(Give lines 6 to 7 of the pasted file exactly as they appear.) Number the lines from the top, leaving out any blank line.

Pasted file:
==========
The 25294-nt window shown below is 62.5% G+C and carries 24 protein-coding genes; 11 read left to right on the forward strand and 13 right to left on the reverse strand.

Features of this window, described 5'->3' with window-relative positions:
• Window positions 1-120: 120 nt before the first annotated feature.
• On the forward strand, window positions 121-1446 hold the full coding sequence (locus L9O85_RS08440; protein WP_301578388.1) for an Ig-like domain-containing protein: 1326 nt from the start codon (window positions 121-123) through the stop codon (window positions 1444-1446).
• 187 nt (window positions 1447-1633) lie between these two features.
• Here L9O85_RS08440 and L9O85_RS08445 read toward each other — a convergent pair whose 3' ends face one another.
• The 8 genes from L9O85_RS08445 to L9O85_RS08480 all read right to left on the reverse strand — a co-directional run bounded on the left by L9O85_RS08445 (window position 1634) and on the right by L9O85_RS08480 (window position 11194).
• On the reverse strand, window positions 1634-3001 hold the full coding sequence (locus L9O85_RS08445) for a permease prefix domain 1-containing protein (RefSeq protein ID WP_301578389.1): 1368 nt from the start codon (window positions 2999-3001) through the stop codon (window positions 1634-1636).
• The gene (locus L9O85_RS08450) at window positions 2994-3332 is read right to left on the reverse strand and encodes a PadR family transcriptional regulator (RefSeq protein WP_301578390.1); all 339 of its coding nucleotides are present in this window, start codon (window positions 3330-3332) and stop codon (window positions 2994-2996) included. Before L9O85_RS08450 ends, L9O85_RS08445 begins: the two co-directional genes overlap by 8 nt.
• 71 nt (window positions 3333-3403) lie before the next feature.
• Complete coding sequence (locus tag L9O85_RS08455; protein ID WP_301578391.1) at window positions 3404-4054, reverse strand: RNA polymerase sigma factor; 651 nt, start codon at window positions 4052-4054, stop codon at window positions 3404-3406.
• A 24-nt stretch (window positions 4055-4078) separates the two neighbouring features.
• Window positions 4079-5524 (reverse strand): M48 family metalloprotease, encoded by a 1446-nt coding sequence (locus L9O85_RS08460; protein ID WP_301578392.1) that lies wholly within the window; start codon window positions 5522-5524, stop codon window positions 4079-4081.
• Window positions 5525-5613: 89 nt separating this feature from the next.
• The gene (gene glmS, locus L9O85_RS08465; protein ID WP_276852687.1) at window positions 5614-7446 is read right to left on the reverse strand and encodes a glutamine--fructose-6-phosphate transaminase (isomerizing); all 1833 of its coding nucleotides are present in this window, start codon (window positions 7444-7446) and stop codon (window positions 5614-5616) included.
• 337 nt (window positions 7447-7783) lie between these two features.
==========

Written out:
• Here L9O85_RS08440 and L9O85_RS08445 read toward each other — a convergent pair whose 3' ends face one another.
• The 8 genes from L9O85_RS08445 to L9O85_RS08480 all read right to left on the reverse strand — a co-directional run bounded on the left by L9O85_RS08445 (window position 1634) and on the right by L9O85_RS08480 (window position 11194).